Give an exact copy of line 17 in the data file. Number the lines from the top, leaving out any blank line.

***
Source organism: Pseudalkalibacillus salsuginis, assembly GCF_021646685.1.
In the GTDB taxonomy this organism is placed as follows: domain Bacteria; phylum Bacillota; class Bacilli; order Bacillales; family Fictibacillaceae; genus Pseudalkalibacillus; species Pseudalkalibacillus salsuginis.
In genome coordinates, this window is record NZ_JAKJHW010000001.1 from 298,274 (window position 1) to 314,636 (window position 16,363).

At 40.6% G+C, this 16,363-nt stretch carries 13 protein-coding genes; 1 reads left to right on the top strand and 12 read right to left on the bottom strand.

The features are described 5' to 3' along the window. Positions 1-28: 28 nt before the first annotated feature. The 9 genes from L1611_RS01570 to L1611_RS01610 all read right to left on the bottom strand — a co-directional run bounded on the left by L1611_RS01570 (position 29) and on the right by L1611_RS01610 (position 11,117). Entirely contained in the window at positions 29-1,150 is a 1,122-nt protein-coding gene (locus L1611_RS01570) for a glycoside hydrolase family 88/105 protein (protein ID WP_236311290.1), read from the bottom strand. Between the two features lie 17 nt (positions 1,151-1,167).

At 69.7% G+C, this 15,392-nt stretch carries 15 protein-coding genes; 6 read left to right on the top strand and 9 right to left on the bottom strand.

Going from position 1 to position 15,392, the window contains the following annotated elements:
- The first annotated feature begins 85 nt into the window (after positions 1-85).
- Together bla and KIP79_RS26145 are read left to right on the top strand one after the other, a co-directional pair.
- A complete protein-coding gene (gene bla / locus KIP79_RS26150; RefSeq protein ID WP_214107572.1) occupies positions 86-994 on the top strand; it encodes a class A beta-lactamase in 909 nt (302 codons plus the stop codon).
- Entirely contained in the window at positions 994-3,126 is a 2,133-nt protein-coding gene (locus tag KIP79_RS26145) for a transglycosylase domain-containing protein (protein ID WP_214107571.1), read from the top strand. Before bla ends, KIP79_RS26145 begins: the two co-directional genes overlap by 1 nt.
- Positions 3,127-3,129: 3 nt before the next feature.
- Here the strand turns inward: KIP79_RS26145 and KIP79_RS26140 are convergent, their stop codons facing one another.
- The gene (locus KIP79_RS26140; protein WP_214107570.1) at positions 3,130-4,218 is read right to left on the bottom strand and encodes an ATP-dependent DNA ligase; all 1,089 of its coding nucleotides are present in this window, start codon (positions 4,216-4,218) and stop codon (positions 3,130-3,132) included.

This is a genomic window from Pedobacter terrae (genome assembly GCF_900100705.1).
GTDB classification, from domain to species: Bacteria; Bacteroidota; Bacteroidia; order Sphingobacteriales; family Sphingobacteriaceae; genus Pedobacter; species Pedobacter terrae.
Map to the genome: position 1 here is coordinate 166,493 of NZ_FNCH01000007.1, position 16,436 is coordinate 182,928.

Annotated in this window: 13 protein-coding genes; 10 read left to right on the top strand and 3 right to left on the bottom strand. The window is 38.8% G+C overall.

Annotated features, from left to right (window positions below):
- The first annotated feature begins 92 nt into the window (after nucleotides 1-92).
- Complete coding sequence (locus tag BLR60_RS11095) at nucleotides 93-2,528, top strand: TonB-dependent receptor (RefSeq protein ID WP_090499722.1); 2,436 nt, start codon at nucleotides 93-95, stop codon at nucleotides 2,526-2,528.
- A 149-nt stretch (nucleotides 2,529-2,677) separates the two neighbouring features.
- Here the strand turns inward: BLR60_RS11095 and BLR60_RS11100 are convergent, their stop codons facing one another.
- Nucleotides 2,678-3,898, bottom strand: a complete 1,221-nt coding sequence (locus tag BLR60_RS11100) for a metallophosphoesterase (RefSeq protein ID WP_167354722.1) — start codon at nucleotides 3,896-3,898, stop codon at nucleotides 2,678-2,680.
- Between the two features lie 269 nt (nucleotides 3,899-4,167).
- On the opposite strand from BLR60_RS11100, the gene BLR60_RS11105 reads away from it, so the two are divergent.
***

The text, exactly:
Map to the genome: position 1 here is coordinate 166,493 of NZ_FNCH01000007.1, position 16,436 is coordinate 182,928.